Linda Brown an African American that wanted to go to an all white school in Topeka, Kansas. The board of education refused to let her come to the all white school. This case took place in Topeka, Kansas in 1954. The fourteenth amendment which is equal protection clause was broken. This court case was sent to Supreme Court by random vote. Supreme Court Justice Earl Warren delivered the unanimous ruling. In his decision, Warren explained that since the Court would look instead to the effect of segregation itself on public education. The Supreme Court said that it was a violation of the fourteenth amendment. The Court found the practice of segregation not allowed.
Although the Declaration of Independence stated that “All men are created equal but really there not in this situation. African American children had been denied to go to all white schools while their schools lacked up to date textbooks and other supplies.. African Americans were always being treated differently. Court prevented a school board from spending money on a white high school.
Education is the most important part of state and local governments. Brown represents a collection of four cases all dealing with segregation of African American children. The ruling constitutionally brought laws barring African Americans from sharing the same buses, schools and other public facilities. This was known as Jim Crow established the separate but equal. The Court had said that in the community that may affect their hearts and minds in a way unlikely ever to be undone. To support this the huge impact of segregation, Warren quoted the finding of a lower court, even though the lower court ruled against African American children.
The impact is greater when it has the sanction of the law; for the policy of separating the races is usually interpreted as denoting the inferiority of the African American group. It affects the motivation for a child to learn. Segregation with the sanction of law, therefore, has the tendency to the education and mental development of African American children and to deprive them of some of the benefits they would receive in a racially integrated school system. On this basis the court concluded that in the field of public education the belief of separate but equal has no place. Separate educational facilities are existing unequal. Therefore, we hold the plaintiffs and others similarly situated for whom the actions have been brought are, by reason of the segregation complained of, lack of the equal protection of the law guaranteed by the Fourteenth Amendment.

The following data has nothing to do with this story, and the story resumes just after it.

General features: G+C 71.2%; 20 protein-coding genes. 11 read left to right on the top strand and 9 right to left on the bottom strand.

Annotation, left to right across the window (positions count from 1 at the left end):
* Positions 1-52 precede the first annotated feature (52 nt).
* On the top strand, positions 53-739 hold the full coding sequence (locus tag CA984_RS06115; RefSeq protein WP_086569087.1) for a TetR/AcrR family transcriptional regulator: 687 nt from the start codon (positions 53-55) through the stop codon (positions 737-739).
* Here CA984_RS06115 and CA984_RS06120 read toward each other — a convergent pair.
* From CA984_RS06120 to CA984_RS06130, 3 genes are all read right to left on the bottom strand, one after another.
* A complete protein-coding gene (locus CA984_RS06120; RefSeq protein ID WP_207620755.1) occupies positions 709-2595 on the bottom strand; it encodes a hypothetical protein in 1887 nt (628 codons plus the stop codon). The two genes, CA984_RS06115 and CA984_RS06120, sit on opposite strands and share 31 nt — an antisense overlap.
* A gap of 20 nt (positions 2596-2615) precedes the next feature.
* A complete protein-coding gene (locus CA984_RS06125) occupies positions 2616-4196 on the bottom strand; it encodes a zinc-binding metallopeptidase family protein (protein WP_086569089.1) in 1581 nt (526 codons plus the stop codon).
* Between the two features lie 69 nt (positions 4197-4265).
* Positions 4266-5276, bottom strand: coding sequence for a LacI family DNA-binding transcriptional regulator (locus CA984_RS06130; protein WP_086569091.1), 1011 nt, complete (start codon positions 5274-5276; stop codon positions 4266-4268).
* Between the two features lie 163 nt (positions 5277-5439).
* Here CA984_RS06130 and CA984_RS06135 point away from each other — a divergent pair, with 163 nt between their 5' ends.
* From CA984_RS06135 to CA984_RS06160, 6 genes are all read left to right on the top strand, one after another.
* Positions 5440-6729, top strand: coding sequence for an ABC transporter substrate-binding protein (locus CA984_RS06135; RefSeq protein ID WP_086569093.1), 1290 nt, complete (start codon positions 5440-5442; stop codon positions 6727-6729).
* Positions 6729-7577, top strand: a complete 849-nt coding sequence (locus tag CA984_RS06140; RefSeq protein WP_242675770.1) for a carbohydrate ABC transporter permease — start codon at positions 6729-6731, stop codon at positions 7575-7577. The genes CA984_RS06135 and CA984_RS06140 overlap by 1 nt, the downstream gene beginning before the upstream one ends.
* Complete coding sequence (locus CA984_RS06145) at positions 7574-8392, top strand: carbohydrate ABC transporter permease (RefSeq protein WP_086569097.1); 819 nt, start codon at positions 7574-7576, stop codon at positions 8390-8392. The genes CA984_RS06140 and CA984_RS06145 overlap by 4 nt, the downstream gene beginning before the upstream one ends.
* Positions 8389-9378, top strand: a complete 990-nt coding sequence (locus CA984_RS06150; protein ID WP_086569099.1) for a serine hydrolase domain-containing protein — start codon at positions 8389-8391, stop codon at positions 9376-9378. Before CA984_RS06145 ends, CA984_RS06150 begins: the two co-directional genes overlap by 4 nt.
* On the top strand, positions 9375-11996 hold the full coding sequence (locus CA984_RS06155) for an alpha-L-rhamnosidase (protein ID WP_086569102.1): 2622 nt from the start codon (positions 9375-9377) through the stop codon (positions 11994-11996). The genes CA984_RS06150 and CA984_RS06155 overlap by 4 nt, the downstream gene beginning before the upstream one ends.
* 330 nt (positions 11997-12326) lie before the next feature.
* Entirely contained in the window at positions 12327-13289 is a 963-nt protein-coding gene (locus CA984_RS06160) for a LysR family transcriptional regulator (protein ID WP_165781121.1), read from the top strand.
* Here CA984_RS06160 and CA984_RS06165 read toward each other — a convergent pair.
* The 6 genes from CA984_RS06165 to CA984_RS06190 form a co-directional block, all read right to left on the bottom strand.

This disposition makes unnecessary any discussion whether such segregation also violates the due process clause of the Fourteenth Amendment. United State Supreme Court case in which the Court declared state laws establishing separate public schools for black and white students to be unconstitutional. Supreme Court struck down racially segregated schools. In a follow up to the Brown case, in 1955 Court ordered that the integration of the public schools was to go forward with all deliberate speed.In conclusion, this case paved the way for African American children and their opportunities to an equal education.
Discussion On Brown v Board of Education of Topeka. (2019, Nov 13).
Retrieved October 22, 2021 , from
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